The CEO of Apple, the world's biggest and richest company, says the notion that his company is avoiding taxes on overseas profits is just "political crap" coming from politicians who refuse to change an antiquated tax code. Charlie Rose conducts a wide-ranging interview with Tim Cook in which the Apple CEO also addresses his company's other hot-button issues including encryption technology and manufacturing products in China.
In addition, Rose speaks to Apple design chief Jonathan Ive, who lets 60 Minutes cameras into his studio for a rare look at the process that gave birth to revolutionary products like the iPhone and iPad. The Apple story will be broadcast on 60 Minutes, Sunday Dec. 20 at 7:30 p.m. ET and 7 p.m. PT.
Cook was agitated when reminded by Rose that many in Congress believe Apple is engaged in a scheme to pay little or no taxes on $74 billion in overseas revenue. "That is total political crap. There is no truth behind it. Apple pays every tax dollar we owe," he says. "We pay more taxes in this country than anyone," he tells Rose.
Apple pays more because its makes the most money of any corporation on its ubiquitous products that are best sellers around the world. Two-thirds of Apple's revenue comes from overseas says Cook. Like most U.S. multinational corporations, Apple keeps that overseas income in foreign subsidiaries, to avoid U.S. taxes. He says he would "love to" repatriate it but he can't "because it would cost me 40 percent [in taxes] to bring it home. And I don't think that's a reasonable thing to do," he says. "This is a tax code, Charlie, that was made for the industrial age, not the digital age. It's backwards. It's awful for America. It should have been fixed many years ago. It's past time to get it done."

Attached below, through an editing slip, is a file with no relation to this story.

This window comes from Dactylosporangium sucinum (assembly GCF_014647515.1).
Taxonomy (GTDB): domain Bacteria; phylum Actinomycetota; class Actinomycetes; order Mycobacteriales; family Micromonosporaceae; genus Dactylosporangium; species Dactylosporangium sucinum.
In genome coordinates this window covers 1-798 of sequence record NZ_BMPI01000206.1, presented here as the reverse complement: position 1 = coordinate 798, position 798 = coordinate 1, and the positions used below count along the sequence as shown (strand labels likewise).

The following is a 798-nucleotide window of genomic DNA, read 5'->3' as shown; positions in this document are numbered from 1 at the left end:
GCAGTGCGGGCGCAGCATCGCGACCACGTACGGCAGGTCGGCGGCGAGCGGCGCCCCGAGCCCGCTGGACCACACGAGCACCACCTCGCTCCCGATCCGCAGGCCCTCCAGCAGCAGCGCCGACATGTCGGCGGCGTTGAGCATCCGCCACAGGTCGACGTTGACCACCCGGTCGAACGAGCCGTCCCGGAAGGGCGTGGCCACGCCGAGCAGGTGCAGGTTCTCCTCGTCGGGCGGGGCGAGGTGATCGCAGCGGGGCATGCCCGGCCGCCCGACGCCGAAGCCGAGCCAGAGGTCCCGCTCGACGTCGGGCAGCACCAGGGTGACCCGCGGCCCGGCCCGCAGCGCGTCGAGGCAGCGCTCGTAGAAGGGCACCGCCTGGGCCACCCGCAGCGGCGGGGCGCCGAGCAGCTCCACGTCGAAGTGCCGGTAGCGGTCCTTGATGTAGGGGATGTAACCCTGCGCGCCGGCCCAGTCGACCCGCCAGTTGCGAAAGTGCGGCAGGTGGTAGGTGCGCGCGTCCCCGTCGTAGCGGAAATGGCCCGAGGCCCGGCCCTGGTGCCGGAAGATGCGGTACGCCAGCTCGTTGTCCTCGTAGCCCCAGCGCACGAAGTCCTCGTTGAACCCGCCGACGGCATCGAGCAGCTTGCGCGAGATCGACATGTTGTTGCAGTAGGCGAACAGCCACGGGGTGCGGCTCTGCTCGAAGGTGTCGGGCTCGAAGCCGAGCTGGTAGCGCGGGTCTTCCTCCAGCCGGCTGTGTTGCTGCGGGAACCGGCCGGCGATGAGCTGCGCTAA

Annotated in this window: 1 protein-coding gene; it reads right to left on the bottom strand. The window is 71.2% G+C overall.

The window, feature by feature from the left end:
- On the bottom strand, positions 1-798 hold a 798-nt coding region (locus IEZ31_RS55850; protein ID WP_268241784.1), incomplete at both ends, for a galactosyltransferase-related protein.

Rose interviewed Cook before last month's terror attacks in Paris, in which the attackers used encrypted messages to communicate with each other. He told 60 Minutes his stance on letting the government have a window into its customers' private communications has not changed since those attacks. Unless served with a warrant, private communication is private and a back door for the government for national security is not the solution.
"There have been people that suggest that we should have a back door. But the reality is if you put a back door in, that back door's for everybody, for good guys and bad guys," he tells Rose. "I don't believe that the trade off here is privacy versus national security. I think that's an overly simplistic view. We're America. We should have both," says Cook.
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